24 September 2008

Intellectual Property: Stephan Kinsella - an Interesting Critique

If you have 15 minutes to spare (which I don't really have but have just spent them anyway) you may like to listen to a podcast interview by US libertarian writer Lew Rockwell of a US libertarian IP lawyer called Stephan Kinsella. As you can see from his CV Mr Kinsella is a serious IP lawyer and a prolific writer. Interestingly, he has a higher degree from King's College London. Essentially his thesis is that IP is inherently obtrusive and requries the suppression of other legal rights. He seems to suggest that contract can provide effective proteciton and hence incentive for innovation and creativity.   I am sure that he will be rubbished by the great and the good but having seen the effectiveness of the US software and entertainment industries in the consultation on the implementation of the enforcement directive at the IP Office some time ago and having advised and represented a lot of pretty harmless small British businesses against some massive claims some US based software giants recently, it is refreshing to hear people like Mr. Kinsella from the other side of the Atlantic.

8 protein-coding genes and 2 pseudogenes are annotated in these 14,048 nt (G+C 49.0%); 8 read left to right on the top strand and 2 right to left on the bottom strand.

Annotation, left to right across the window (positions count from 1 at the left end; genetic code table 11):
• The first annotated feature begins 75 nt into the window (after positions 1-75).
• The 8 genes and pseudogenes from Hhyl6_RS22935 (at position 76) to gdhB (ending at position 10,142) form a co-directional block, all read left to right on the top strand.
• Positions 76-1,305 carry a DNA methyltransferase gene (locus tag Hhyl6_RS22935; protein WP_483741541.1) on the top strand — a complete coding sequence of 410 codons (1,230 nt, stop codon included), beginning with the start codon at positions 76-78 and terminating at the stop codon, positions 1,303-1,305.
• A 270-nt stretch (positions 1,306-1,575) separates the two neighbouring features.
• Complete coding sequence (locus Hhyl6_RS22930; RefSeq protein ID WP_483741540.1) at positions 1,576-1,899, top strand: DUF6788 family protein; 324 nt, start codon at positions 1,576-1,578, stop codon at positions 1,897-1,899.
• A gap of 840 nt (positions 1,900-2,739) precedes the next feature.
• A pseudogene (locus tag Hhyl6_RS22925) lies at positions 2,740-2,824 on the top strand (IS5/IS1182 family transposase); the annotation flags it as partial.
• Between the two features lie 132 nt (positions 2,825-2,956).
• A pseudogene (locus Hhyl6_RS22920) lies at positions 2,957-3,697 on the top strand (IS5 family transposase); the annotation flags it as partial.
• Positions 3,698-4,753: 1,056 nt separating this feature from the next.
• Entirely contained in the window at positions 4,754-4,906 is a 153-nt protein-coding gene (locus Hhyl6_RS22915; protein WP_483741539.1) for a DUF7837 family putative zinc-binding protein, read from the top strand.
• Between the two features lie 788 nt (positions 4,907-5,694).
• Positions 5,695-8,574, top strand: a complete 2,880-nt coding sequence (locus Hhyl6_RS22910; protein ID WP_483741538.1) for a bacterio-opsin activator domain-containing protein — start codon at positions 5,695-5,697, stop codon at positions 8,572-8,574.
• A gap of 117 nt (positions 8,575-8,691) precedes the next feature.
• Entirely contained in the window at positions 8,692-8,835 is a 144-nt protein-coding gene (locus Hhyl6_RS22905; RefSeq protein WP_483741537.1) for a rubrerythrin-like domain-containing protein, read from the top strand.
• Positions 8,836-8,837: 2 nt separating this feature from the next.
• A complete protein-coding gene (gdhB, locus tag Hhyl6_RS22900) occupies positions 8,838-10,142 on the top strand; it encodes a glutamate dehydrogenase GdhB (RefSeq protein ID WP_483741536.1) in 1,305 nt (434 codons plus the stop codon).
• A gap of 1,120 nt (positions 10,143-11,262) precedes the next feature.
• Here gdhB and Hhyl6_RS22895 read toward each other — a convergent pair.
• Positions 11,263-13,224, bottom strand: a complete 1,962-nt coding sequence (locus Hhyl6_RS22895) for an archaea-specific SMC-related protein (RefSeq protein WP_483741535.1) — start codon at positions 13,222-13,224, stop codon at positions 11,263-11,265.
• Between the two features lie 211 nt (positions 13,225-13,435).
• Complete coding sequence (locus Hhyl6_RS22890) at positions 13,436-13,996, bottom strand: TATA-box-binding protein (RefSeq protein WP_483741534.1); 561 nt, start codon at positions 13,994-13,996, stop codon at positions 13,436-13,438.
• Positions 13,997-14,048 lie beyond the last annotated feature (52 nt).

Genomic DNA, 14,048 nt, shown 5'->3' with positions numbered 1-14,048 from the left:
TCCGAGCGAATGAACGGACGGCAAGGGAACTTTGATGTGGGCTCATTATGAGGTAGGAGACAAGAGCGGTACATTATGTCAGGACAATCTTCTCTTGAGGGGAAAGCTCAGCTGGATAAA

3 comments:

Stephan Kinsella said...

Thanks for the nice comments, Jane. More detailed discussion of these issues can be found on my libertarian publications page; see also my monograph Against Intellectual Property; and my speech and presentation, The Intellectual Property Quagmire, or, The Perils of Libertarian Creationism.

Anonymous said...

Stephan,

I’ve reviewed your podcast.

You are talking out of you backside.

I am hardly able to contain my ire hearing such drivel. Basically, you think that people who are able to create wealth and progress are scum who should bow down to the perpetual elite of the capital owing class.

I hope you and your family don’t ever feel the backlash of your backward ideology, I really do.

DeepThunk

Radeg said...

@Mr. Kinsella:

Thank you for your interesting statements in the mentioned book!

@anonymous: Instead of arguing you are just mean and unpolite. Is that part of your "intellectual property"? ;)